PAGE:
On Friday, April 6, 2018, several students from the HIRiSE Team participated in a poster presentation at the annual STEM Education Graduate Research Symposium at NC State. This is an opportunity for graduate students to showcase the work they are doing as doctoral students as well as see what other students are researching. This research symposium also serves as an Open House for prospective doctoral students to see the exciting research doctoral students are engaged in during their time at NC State. Five doctoral students from the HIRise team presented research in statistics education done under the guidance of their advisor, Dr. Hollylynne Lee.
Asli Mutlu presented on her progressive pilot study titled Framework for an Analysis of AP Statistics Textbooks in Inferential Reasoning. Mutlu’s study presents a framework she will use in analyzing textbooks used in AP Statistics classrooms. While many textbook analyses exist for statistics her analysis will specifically address inferential reasoning concepts that are introduced in AP Statistics classes.
Taylor Harrison’s and Christina Azmy’s (not pictured) poster was titled Online Learning Experiences and Impact on Statistics Education Perspectives. In this qualitative study, they used discussion forum data and lesson plans from an online course on teaching mathematics and statistics with technology in order to examine participants’ statistics education perspectives. Participants’ perspectives are described in five broad categories of the nature of statistics, features of a good statistical task, learning statistics, the practice of teaching statistics, and role of technology in statistics education. Some of their expressed perspectives were included in their lesson plans, some were found to be missing.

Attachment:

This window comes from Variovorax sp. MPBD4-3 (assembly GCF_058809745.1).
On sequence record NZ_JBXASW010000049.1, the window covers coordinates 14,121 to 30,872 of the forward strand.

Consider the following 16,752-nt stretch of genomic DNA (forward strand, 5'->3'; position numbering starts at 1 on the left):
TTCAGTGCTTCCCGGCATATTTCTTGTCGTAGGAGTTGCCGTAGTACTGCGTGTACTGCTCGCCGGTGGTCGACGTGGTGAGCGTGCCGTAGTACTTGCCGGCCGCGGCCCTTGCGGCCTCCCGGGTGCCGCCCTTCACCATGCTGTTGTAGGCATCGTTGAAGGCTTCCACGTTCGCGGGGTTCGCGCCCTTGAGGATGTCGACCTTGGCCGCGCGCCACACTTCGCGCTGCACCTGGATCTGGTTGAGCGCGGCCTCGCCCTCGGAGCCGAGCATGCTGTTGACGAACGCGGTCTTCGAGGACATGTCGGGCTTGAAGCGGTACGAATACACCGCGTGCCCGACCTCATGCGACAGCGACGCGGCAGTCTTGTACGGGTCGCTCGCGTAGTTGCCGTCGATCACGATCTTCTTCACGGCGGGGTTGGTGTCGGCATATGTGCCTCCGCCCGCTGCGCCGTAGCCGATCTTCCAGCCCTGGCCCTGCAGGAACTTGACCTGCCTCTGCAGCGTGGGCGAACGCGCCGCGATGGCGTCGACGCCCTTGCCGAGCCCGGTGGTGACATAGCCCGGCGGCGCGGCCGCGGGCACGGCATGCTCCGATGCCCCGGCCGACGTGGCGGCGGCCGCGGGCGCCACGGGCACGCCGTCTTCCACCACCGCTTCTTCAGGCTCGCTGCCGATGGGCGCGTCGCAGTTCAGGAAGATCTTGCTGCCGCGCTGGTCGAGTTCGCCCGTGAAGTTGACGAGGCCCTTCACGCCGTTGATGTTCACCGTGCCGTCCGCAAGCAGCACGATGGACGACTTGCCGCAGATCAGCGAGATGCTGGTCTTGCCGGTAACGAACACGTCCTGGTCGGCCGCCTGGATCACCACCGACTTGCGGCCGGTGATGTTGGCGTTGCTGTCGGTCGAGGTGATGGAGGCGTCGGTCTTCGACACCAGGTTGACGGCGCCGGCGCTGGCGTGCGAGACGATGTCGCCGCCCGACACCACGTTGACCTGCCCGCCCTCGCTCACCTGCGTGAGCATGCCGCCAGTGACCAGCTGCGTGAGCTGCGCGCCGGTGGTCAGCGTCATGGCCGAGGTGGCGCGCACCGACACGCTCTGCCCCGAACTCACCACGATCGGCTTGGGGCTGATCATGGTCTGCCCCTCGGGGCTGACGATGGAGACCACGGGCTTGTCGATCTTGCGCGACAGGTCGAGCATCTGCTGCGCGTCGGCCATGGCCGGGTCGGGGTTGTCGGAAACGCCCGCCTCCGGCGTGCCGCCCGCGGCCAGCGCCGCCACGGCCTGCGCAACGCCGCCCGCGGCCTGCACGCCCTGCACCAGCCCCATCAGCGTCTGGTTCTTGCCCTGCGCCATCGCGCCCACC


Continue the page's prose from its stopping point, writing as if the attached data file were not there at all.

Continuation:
Ruijie He’s poster presentation titled Developing the practical knowledge and skills of mathematics teacher showcases work done in his home country of China. The poster is about a program in China. This program goals are in developing mathematics teachers practical knowledge and skills to enhance their classroom instruction. The content appeared in the poster is the first step of the whole program.
Heather Barker’s poster presentation was titled Identifying Discussion Board Behaviors of Actively Engaged Course Completers in Two Successive Statistics Education MOOCs. This research explores the discussion forum behavior of a critical case of seven actively-engaged course completers in two successive statistics education MOOCs. Analysis used codes to describe the focus and learner actions in 223 posts to investigate emerging patterns of discourse behaviors over the two MOOCs. A shift in the focus of the discussions and discourse behavior was evident.
Being able to share the work that is being done by members of the HIRiSE team is an important part of our mission. This was a great evening to showcase all the hard work being done to further research in statistics education.